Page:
Way over on the western side of the Pacific Ocean is a beautiful, tropical atoll that was the site of one of the most one-sided and decisive battles of World War II. Here, at Chuuk Lagoon — also known as Truk Lagoon, the Gibraltar of the Pacific — the US Navy did to the Japanese fleet what the Japanese did to the American fleet at Pearl Harbor.
Operation Hailstone, 17–18 February 1944, was a massive US Navy air and surface attack on Truk Lagoon. In two days, 500 carrier-based American Hellcats, Avengers and Dauntless dive bombers sank or damaged more than 50 Japanese ships, destroyed more than 250 Japanese warplanes, and killed almost 5000 Japanese soldiers. For a dramatic 9-minute newsreel documenting this attack, click the video below.
Truk lagoon is shallow: 30-60 meters deep. The water temperature is comfortable: 28° C (83° F). The outer barrier reef blocks the big swells of the Pacific Ocean and makes for calm water inside the lagoon. There are no major industries on Chuuk’s islands, so the water is clear and pollution free.
After sitting on the bottom of the lagoon for more than 75 years, Truk’s sunken ships and airplanes are encrusted in colorful corals. These wrecks are home to millions of tropical fish. They are a beautiful, fascinating and eerie place to go scuba diving.
To see these sunken ghost ships, I signed up for a week of scuba diving aboard the S.S.Thorfinn, shown above. The Thorfinn claims to be the oldest and biggest liveaboard in the world. Built in 1952 and 58 meters long, this might be true. Captain Lance (82) has been operating this dive boat in Truk Lagoon for more than 40 years and knows every wreck inside and out. Every day, before each dive, he recounted how each ship was sunk, what relics would be seen aboard, and how many Japanese sailors died.
Truk Lagoon is about 30 km in diameter. Most of the Japanese ships were sunk at anchor in the straits between the inner islands. Consequently, the floor of the lagoon is littered with wreckage. One doesn’t have to go far to find a sunken ship. Under the water in the photo above, there are about a dozen large ships. The largest is the Heian Maru, 163 meters (536 feet) long.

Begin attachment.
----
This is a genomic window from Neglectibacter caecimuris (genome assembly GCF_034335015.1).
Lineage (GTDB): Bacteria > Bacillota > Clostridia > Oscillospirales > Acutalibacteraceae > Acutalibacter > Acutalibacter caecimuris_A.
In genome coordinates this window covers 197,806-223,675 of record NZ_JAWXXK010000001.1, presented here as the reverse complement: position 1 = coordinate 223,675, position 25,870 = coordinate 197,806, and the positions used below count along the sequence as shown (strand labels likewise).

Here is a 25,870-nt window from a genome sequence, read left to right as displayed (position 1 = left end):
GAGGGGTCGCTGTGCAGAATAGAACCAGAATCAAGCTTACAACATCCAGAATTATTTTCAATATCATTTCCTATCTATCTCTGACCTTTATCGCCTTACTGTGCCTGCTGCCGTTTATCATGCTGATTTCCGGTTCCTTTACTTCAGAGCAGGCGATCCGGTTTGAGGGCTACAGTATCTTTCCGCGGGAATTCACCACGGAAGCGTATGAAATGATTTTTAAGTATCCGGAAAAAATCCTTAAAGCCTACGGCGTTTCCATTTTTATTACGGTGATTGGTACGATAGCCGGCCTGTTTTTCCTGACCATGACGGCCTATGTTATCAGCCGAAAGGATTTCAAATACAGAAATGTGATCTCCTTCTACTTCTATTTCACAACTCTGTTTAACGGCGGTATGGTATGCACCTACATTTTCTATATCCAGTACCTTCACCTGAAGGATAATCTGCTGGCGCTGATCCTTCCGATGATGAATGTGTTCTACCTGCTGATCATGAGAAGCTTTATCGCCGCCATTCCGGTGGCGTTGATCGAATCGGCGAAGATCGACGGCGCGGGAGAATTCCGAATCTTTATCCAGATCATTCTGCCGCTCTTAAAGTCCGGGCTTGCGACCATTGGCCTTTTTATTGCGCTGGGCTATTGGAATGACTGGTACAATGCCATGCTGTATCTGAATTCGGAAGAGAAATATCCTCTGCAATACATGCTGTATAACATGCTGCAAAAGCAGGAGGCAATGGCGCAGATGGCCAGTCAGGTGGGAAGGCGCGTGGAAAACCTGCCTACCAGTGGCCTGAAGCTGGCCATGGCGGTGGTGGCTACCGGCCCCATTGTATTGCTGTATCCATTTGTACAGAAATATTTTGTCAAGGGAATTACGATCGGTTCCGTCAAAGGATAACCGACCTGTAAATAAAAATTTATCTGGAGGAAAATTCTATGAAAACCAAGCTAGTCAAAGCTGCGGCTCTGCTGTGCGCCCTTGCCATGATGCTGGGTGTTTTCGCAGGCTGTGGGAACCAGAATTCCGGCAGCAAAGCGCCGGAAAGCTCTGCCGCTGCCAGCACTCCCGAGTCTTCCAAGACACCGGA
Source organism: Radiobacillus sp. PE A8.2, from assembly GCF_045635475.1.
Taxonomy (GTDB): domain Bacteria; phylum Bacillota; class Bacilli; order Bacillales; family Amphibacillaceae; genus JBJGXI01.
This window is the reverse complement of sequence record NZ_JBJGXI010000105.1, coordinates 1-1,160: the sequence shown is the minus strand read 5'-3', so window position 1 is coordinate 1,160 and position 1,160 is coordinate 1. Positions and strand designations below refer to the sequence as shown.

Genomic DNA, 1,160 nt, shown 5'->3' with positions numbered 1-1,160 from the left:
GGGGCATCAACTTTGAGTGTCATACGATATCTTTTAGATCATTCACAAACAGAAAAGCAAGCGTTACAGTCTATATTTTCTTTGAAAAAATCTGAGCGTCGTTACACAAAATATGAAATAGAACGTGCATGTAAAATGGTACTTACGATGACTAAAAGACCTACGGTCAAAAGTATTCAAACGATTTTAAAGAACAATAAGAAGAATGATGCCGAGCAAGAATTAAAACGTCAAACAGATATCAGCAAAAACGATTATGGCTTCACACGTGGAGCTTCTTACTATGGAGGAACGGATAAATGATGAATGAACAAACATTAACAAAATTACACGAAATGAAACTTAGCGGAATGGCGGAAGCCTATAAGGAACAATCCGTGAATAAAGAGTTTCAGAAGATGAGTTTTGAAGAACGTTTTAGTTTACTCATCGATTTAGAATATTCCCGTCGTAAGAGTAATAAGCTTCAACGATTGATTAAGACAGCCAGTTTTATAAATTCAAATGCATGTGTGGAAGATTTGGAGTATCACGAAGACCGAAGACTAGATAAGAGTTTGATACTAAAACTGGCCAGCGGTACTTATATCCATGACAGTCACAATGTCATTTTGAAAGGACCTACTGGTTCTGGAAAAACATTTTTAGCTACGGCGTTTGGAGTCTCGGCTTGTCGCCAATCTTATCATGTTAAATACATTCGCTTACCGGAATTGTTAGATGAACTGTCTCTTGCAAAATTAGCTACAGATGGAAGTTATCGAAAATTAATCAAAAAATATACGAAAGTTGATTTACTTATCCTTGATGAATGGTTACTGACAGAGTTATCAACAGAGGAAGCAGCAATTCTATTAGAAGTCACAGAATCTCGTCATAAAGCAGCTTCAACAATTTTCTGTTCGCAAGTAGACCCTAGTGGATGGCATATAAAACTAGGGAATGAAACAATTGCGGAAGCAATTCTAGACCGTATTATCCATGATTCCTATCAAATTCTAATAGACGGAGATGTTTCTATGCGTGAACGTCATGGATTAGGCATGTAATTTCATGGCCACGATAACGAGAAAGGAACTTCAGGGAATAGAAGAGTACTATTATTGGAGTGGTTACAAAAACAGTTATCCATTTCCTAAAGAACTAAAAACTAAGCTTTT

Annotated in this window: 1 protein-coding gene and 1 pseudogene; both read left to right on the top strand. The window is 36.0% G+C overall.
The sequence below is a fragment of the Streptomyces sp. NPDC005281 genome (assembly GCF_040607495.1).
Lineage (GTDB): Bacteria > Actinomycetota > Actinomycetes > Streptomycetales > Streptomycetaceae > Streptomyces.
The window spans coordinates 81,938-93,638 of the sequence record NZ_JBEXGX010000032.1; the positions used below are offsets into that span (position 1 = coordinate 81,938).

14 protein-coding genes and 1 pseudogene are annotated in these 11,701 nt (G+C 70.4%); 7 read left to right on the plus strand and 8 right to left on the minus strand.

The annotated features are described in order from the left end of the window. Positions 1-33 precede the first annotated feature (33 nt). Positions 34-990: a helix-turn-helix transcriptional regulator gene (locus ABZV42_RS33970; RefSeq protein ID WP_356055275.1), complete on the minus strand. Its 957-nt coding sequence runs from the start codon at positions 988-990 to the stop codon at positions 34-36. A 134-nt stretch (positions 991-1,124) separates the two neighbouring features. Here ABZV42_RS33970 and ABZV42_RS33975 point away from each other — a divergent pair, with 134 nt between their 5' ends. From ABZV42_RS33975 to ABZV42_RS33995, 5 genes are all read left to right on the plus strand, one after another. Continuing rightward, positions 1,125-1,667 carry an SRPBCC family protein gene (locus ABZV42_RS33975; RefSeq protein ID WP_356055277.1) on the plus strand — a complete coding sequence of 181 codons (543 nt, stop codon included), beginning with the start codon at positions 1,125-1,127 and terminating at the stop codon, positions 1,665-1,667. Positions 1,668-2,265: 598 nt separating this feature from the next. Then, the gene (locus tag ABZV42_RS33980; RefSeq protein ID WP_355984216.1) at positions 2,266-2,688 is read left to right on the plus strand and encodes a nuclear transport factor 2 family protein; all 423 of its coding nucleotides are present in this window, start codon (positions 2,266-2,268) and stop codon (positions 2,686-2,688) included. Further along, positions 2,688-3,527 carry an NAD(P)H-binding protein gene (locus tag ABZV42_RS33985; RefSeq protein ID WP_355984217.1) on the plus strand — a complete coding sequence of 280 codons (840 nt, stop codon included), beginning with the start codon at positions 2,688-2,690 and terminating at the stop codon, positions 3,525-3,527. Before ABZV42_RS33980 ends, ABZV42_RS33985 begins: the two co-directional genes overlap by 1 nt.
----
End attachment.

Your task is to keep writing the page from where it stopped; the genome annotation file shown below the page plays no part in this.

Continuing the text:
Here’s our dive crew, which consisted of two local guides and three paying customers. Normally, there would be several more divers for a big dive program like this. Because of the coronavirus travel ban imposed by the FSM (Federated States of Micronesia), only three of us were allowed to fly into Chuuk last week. It was a rare opportunity to have an entire dive boat to ourselves.
I don’t carry an underwater camera. When I’m down below, I’m usually so fascinated by what I’m seeing that I don’t have time to stop to take a picture. There are plenty of other divers who are excellent photographers. If you’d like to see what I saw on the floor of the Truk Lagoon, please click on the photo above.
In seven days, I did 28 dives for a total of 17 hours and 15 minutes under water. (With many repetitive deep dives, it’s important to keep detailed logs so as not to exceed safe decompression limits.) My deepest dive was 51 meters (167 feet). That’s a long way under water. Even on a sunny day, it gets dark down there.
With dozens of big shipwrecks in clear, warm, shallow water, Truk Lagoon is the world’s premier wreck diving location. Diving the Truk Lagoon was an amazing and unforgettable experience. I hated history in school. But learning history first hand by visiting the sites where events actually happened makes history exciting. With 28 wreck dives, I also learned how to safely enter and exit a rusty metal hulk that’s full of silt and live ammunition!
In addition to learning how to wreck dive, I’m learning about the FSM (Federated States of Micronesia). This country consists of 607 small islands sprinkled across 2700 kilometers of the Pacific Ocean. The FSM is divided politically and culturally into four states. So far, I’ve been to two of them: Yap (the island of stone money) and Chuuk (the world’s largest naval graveyard). Yap and Chuuk have different languages and customs. Even the people look different. I still have two more states to explore. My FSM visa is good for 30 days, so I’ll have to keep moving to see it all.